In such difficult circumstances, it was insensitive on the part of some unnamed Pakistani intelligence official to accuse Farahi of not informing any government agency and refusing to take along security guards with him because he was on his way to meet his girl friend in Peshawar's Hayatabad town. The news was published and has understandably caused anger among the Afghan diplomats in Pakistan. One is sure the Afghan government too would have taken notice of it and this matter isn't going to end anytime soon. At a time when Farahi's life is in danger, it was irresponsible to say things that could create further mistrust between the Afghan and Pakistan governments. Already, many Afghans who support the government of President Hamid Karzai suspect the hand of some Pakistani secret service in Farahi's kidnapping. The comment about Farahi having a girl friend was in poor taste and irresponsible to say the least because it could endanger his life at the hands of the kidnappers if they happen to be some intolerant Taliban. Such comments cannot be helpful in reassuring the Afghan government that Pakistan was doing everything within its means to recover ambassador Farahi.
All those who knew Farahi would vouchsafe that he is a good diplomat and a gentleman. Belonging to a wealthy and politically influential family, he conducted himself admirably while at work and in public functions. He had taken part in the Afghan jehad against the Soviet occupying forces. As a commander of Pir Sayed Ahmad Gaillani's National Islamic Front of Afghanistan and later of Prof Sayyaf's Ittehad-i-Islami, he fought for the liberation of his homeland. Subsequently, he transformed himself into a diplomat, serving as Afghanistan's consul general first in Quetta and then for about six years in Peshawar. Farahi had lived for so long in Pakistan as a refugee, mujahideen commander and diplomat that he had made countless friends. All those Pakistanis and many more Afghans are upset since his kidnapping on September 22 and are praying for his safe recovery.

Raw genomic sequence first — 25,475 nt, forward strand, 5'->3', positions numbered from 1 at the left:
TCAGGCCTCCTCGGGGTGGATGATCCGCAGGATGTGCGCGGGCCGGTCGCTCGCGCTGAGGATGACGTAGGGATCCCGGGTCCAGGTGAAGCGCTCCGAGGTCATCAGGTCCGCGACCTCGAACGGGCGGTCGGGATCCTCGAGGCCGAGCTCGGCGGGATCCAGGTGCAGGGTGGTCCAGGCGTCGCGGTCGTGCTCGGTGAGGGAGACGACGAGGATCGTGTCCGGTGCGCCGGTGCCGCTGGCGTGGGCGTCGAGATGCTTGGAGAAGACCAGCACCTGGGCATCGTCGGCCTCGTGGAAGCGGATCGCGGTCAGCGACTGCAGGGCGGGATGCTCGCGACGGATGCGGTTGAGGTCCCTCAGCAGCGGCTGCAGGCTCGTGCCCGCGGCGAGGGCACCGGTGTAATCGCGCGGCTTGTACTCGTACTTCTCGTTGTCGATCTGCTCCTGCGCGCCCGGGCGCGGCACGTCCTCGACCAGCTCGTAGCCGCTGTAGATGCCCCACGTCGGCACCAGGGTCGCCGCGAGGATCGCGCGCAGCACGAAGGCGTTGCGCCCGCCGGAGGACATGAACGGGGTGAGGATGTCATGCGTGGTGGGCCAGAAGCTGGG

Farahi, who belongs to Farah province in western Afghanistan, had been tipped for the last few years to become Afghanistan's ambassador in Pakistan. Somehow, it didn't happen. But when it did happen and he was named as his country's envoy in Islamabad, he was unable to present his credentials to the president of Pakistan as the new incumbent Asif Ali Zardari was yet to settle down in office. And now tragedy has struck and Farahi is in the hands of unknown kidnappers instead of celebrating and savouring his prized new job as the top Afghan diplomat in Pakistan.
It is obvious that Farahi was a marked man. He was representing the Afghan government in a place where its rival Taliban movement has large number of supporters. That he survived for six long years and was not killed or kidnapped shows that he wasn't careless about his security. Lapses do occur and it seems he had become over-confident after having escaped harm all these years. Adviser to the prime minister on interior affairs, Rehman Malik, has a point when he says that Farahi should have used the 10 security guards provided to him by the Pakistan government. However, there is no point arguing now as to who was at fault. The priority should be to save Farahi and make every possible effort for his recovery. And it is the responsibility of the Pakistan government to lead these efforts because any harm to a diplomat on its soil would bring a bad name to the country. Failure to do so would do irreparable harm to the already uneasy relations between Afghanistan and Pakistan.
The writer is resident editor of The News in Peshawar. Email: rahimyusufzai @yahoo.com
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Monday, 6 October 2008
By Rahimullah Yusufzai